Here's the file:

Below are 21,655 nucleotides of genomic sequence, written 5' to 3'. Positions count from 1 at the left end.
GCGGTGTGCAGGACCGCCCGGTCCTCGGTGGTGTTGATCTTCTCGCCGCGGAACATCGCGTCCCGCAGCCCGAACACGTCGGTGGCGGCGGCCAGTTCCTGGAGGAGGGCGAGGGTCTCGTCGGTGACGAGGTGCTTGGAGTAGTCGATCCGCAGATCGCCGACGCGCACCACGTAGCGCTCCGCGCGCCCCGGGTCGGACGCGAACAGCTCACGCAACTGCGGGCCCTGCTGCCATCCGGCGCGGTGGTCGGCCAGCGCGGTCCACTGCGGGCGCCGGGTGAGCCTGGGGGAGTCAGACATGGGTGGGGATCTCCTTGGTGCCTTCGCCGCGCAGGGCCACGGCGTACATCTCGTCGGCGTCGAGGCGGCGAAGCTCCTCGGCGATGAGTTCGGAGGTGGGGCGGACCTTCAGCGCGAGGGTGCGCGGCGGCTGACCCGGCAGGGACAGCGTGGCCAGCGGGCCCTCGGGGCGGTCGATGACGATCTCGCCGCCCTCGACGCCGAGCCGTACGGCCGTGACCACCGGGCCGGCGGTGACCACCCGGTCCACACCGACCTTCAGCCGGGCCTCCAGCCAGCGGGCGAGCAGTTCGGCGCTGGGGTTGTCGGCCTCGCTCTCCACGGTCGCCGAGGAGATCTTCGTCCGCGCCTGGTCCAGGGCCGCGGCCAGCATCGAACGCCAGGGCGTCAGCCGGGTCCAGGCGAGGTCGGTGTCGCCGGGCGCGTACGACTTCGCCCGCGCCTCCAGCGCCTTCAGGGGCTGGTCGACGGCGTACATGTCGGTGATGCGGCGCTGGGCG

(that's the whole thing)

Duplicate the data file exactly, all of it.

Below are 21,655 nucleotides of genomic sequence, written 5' to 3'. Positions count from 1 at the left end.
GCGGTGTGCAGGACCGCCCGGTCCTCGGTGGTGTTGATCTTCTCGCCGCGGAACATCGCGTCCCGCAGCCCGAACACGTCGGTGGCGGCGGCCAGTTCCTGGAGGAGGGCGAGGGTCTCGTCGGTGACGAGGTGCTTGGAGTAGTCGATCCGCAGATCGCCGACGCGCACCACGTAGCGCTCCGCGCGCCCCGGGTCGGACGCGAACAGCTCACGCAACTGCGGGCCCTGCTGCCATCCGGCGCGGTGGTCGGCCAGCGCGGTCCACTGCGGGCGCCGGGTGAGCCTGGGGGAGTCAGACATGGGTGGGGATCTCCTTGGTGCCTTCGCCGCGCAGGGCCACGGCGTACATCTCGTCGGCGTCGAGGCGGCGAAGCTCCTCGGCGATGAGTTCGGAGGTGGGGCGGACCTTCAGCGCGAGGGTGCGCGGCGGCTGACCCGGCAGGGACAGCGTGGCCAGCGGGCCCTCGGGGCGGTCGATGACGATCTCGCCGCCCTCGACGCCGAGCCGTACGGCCGTGACCACCGGGCCGGCGGTGACCACCCGGTCCACACCGACCTTCAGCCGGGCCTCCAGCCAGCGGGCGAGCAGTTCGGCGCTGGGGTTGTCGGCCTCGCTCTCCACGGTCGCCGAGGAGATCTTCGTCCGCGCCTGGTCCAGGGCCGCGGCCAGCATCGAACGCCAGGGCGTCAGCCGGGTCCAGGCGAGGTCGGTGTCGCCGGGCGCGTACGACTTCGCCCGCGCCTCCAGCGCCTTCAGGGGCTGGTCGACGGCGTACATGTCGGTGATGCGGCGCTGGGCG